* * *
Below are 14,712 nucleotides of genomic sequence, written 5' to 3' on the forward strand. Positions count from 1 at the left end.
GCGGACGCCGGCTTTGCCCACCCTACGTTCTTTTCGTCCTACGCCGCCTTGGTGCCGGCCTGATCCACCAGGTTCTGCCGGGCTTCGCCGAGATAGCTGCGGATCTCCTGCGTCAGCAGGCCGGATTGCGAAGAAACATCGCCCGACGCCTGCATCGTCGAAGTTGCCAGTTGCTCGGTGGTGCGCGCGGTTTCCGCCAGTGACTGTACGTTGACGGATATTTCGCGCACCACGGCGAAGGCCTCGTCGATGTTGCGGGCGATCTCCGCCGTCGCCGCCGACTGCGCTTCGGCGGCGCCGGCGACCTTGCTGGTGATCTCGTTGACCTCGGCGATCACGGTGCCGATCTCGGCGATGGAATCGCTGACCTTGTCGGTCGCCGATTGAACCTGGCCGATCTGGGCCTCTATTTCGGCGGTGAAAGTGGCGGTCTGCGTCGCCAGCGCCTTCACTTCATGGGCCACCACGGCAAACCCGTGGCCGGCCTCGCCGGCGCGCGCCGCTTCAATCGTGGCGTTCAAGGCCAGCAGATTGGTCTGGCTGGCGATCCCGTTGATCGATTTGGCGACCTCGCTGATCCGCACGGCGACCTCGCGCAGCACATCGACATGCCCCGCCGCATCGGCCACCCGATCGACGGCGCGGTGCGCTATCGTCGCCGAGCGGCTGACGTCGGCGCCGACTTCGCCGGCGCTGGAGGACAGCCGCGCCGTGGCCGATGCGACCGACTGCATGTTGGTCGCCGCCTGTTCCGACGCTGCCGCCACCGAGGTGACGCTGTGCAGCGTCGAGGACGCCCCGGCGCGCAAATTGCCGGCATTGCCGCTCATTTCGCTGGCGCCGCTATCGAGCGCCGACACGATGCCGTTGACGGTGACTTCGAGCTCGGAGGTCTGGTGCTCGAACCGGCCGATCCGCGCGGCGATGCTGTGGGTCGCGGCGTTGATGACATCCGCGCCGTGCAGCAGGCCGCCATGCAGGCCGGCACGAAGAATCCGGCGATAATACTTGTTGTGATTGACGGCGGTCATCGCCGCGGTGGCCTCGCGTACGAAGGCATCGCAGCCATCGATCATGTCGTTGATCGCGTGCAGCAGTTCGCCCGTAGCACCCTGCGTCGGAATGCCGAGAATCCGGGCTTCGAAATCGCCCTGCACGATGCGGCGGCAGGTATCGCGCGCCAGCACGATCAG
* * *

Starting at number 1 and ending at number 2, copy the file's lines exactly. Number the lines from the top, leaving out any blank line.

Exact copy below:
Below are 14,712 nucleotides of genomic sequence, written 5' to 3' on the forward strand. Positions count from 1 at the left end.
GCGGACGCCGGCTTTGCCCACCCTACGTTCTTTTCGTCCTACGCCGCCTTGGTGCCGGCCTGATCCACCAGGTTCTGCCGGGCTTCGCCGAGATAGCTGCGGATCTCCTGCGTCAGCAGGCCGGATTGCGAAGAAACATCGCCCGACGCCTGCATCGTCGAAGTTGCCAGTTGCTCGGTGGTGCGCGCGGTTTCCGCCAGTGACTGTACGTTGACGGATATTTCGCGCACCACGGCGAAGGCCTCGTCGATGTTGCGGGCGATCTCCGCCGTCGCCGCCGACTGCGCTTCGGCGGCGCCGGCGACCTTGCTGGTGATCTCGTTGACCTCGGCGATCACGGTGCCGATCTCGGCGATGGAATCGCTGACCTTGTCGGTCGCCGATTGAACCTGGCCGATCTGGGCCTCTATTTCGGCGGTGAAAGTGGCGGTCTGCGTCGCCAGCGCCTTCACTTCATGGGCCACCACGGCAAACCCGTGGCCGGCCTCGCCGGCGCGCGCCGCTTCAATCGTGGCGTTCAAGGCCAGCAGATTGGTCTGGCTGGCGATCCCGTTGATCGATTTGGCGACCTCGCTGATCCGCACGGCGACCTCGCGCAGCACATCGACATGCCCCGCCGCATCGGCCACCCGATCGACGGCGCGGTGCGCTATCGTCGCCGAGCGGCTGACGTCGGCGCCGACTTCGCCGGCGCTGGAGGACAGCCGCGCCGTGGCCGATGCGACCGACTGCATGTTGGTCGCCGCCTGTTCCGACGCTGCCGCCACCGAGGTGACGCTGTGCAGCGTCGAGGACGCCCCGGCGCGCAAATTGCCGGCATTGCCGCTCATTTCGCTGGCGCCGCTATCGAGCGCCGACACGATGCCGTTGACGGTGACTTCGAGCTCGGAGGTCTGGTGCTCGAACCGGCCGATCCGCGCGGCGATGCTGTGGGTCGCGGCGTTGATGACATCCGCGCCGTGCAGCAGGCCGCCATGCAGGCCGGCACGAAGAATCCGGCGATAATACTTGTTGTGATTGACGGCGGTCATCGCCGCGGTGGCCTCGCGTACGAAGGCATCGCAGCCATCGATCATGTCGTTGATCGCGTGCAGCAGTTCGCCCGTAGCACCCTGCGTCGGAATGCCGAGAATCCGGGCTTCGAAATCGCCCTGCACGATGCGGCGGCAGGTATCGCGCGCCAGCACGATCAG